“A Long Felt Want” American Sentinel 12, 6, p. 93.

THE February Christian Endevorer contains the following:—

“Intense interest was caused by the publication, in the January Christian Endeavorer, of Rev. S. W. Gamble’s discovery that ‘the Jewish Sabbath was not Saturday, but was a movable one.’ Letters have been pouring in to him and into this office from all over the land, expressing the thanks of the writers that this new theory has been made known. Lack of space prevents our publishing a tithe of the letters that have been received from leading men of every denomination.”

Well, we have always thought there was a good deal of uneasiness and uncertainty in the camp of the Sunday forces regarding the genuineness of their sabbath, and now we know it. Their action in this case confesses it. The greeting accorded Mr. Gamble’s “great discovery” by “leading men of every denomination,” is that of something which supplies a long felt want. A dubious testimonial this, for all the argument which was supposed to furnish an abundant support to the Sunday sabbath heretofore.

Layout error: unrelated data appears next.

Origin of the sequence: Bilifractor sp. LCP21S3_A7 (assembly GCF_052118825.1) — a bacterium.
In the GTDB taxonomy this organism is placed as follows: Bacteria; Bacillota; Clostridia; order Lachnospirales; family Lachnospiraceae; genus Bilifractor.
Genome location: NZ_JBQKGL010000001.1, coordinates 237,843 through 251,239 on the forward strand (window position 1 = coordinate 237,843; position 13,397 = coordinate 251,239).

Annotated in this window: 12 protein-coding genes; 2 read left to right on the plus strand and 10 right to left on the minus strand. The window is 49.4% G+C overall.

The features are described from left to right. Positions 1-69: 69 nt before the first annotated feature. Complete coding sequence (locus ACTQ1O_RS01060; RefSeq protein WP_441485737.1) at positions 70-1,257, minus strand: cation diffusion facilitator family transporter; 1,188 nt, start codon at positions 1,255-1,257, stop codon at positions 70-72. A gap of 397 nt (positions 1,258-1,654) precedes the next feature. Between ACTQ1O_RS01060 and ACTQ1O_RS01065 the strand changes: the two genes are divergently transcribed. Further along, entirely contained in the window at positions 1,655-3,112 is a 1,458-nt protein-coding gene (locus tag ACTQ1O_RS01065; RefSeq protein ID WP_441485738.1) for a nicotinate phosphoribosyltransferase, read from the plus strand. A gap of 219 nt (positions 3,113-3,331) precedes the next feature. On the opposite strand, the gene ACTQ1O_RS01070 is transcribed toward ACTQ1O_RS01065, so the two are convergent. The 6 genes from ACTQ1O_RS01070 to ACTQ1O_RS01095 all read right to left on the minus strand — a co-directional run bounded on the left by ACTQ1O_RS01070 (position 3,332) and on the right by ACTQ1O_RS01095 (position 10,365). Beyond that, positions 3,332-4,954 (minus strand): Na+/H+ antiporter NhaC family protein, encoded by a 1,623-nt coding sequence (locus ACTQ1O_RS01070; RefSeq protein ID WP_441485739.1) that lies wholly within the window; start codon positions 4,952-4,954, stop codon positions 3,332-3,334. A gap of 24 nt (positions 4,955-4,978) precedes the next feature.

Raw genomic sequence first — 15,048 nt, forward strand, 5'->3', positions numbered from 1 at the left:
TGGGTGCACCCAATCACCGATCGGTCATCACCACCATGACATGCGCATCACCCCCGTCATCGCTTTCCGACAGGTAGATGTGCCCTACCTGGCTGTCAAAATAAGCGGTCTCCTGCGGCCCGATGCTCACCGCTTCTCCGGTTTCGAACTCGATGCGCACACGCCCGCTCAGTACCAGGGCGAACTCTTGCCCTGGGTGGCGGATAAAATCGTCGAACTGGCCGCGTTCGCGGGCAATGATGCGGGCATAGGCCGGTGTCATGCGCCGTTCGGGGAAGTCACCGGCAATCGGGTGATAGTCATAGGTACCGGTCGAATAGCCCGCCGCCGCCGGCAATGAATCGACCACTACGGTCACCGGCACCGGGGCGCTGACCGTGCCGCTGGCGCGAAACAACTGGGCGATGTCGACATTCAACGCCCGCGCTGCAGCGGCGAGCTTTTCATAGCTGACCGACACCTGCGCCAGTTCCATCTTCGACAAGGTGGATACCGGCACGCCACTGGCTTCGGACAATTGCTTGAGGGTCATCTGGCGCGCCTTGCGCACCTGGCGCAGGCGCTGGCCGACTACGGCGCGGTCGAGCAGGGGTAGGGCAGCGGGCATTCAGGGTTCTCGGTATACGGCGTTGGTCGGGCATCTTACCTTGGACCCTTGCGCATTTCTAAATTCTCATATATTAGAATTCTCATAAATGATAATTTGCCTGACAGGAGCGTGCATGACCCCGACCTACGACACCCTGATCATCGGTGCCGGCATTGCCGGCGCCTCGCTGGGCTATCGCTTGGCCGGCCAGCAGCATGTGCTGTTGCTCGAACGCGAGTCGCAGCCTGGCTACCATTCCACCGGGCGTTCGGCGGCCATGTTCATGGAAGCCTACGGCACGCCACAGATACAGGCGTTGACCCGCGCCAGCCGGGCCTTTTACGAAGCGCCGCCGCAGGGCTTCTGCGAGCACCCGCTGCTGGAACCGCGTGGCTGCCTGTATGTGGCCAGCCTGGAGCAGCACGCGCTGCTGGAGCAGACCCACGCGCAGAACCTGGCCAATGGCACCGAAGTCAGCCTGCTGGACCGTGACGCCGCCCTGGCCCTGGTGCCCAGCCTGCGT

And by this very fact, the Rev. Mr. Gamble’s “discovery” has done more already to weaken the Sunday institution that it can ever do to sustain it. For erelong it will be found that this “discovery” is not what it seemed at first, and the long felt want will make itself more keenly felt by the adherents of tradition than ever before. These “great discoveries” which overthrow the Sabbath of the fourth commandment have been coming regularly for a long time, and they will continue to come with their accustomed frequency. But meanwhile the Sabbath, like Moses before the infidels, manages to keep right side up.

Share this: